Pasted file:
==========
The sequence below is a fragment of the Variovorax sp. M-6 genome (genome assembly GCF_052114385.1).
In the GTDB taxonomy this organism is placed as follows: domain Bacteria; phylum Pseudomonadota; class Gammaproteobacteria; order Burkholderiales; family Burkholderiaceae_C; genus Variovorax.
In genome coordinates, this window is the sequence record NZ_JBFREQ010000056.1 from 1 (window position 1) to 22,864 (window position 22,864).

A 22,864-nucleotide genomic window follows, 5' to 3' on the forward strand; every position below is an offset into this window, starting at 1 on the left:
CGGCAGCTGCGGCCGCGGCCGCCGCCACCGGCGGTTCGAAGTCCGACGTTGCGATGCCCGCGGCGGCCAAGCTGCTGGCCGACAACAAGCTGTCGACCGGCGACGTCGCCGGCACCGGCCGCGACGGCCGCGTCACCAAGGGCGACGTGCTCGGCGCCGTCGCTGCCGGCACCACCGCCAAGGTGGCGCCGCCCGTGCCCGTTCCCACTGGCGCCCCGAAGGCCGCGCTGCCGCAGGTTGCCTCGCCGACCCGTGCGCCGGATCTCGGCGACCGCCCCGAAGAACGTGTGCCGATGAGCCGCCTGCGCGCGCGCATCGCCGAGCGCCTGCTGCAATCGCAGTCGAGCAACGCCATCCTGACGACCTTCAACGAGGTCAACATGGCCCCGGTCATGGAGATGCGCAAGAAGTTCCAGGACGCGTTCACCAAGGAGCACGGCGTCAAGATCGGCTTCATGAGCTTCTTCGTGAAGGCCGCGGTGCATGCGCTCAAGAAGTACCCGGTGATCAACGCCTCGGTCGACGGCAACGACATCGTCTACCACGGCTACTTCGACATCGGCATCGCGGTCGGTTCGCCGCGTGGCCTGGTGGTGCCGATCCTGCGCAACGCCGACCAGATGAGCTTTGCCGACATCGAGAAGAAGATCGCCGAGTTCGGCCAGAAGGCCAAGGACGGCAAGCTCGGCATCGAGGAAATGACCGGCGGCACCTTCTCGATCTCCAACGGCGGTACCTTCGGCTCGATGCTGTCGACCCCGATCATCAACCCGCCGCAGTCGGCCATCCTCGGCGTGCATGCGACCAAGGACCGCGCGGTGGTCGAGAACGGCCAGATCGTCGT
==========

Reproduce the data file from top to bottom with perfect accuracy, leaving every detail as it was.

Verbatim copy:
The sequence below is a fragment of the Variovorax sp. M-6 genome (genome assembly GCF_052114385.1).
In the GTDB taxonomy this organism is placed as follows: domain Bacteria; phylum Pseudomonadota; class Gammaproteobacteria; order Burkholderiales; family Burkholderiaceae_C; genus Variovorax.
In genome coordinates, this window is the sequence record NZ_JBFREQ010000056.1 from 1 (window position 1) to 22,864 (window position 22,864).

A 22,864-nucleotide genomic window follows, 5' to 3' on the forward strand; every position below is an offset into this window, starting at 1 on the left:
CGGCAGCTGCGGCCGCGGCCGCCGCCACCGGCGGTTCGAAGTCCGACGTTGCGATGCCCGCGGCGGCCAAGCTGCTGGCCGACAACAAGCTGTCGACCGGCGACGTCGCCGGCACCGGCCGCGACGGCCGCGTCACCAAGGGCGACGTGCTCGGCGCCGTCGCTGCCGGCACCACCGCCAAGGTGGCGCCGCCCGTGCCCGTTCCCACTGGCGCCCCGAAGGCCGCGCTGCCGCAGGTTGCCTCGCCGACCCGTGCGCCGGATCTCGGCGACCGCCCCGAAGAACGTGTGCCGATGAGCCGCCTGCGCGCGCGCATCGCCGAGCGCCTGCTGCAATCGCAGTCGAGCAACGCCATCCTGACGACCTTCAACGAGGTCAACATGGCCCCGGTCATGGAGATGCGCAAGAAGTTCCAGGACGCGTTCACCAAGGAGCACGGCGTCAAGATCGGCTTCATGAGCTTCTTCGTGAAGGCCGCGGTGCATGCGCTCAAGAAGTACCCGGTGATCAACGCCTCGGTCGACGGCAACGACATCGTCTACCACGGCTACTTCGACATCGGCATCGCGGTCGGTTCGCCGCGTGGCCTGGTGGTGCCGATCCTGCGCAACGCCGACCAGATGAGCTTTGCCGACATCGAGAAGAAGATCGCCGAGTTCGGCCAGAAGGCCAAGGACGGCAAGCTCGGCATCGAGGAAATGACCGGCGGCACCTTCTCGATCTCCAACGGCGGTACCTTCGGCTCGATGCTGTCGACCCCGATCATCAACCCGCCGCAGTCGGCCATCCTCGGCGTGCATGCGACCAAGGACCGCGCGGTGGTCGAGAACGGCCAGATCGTCGT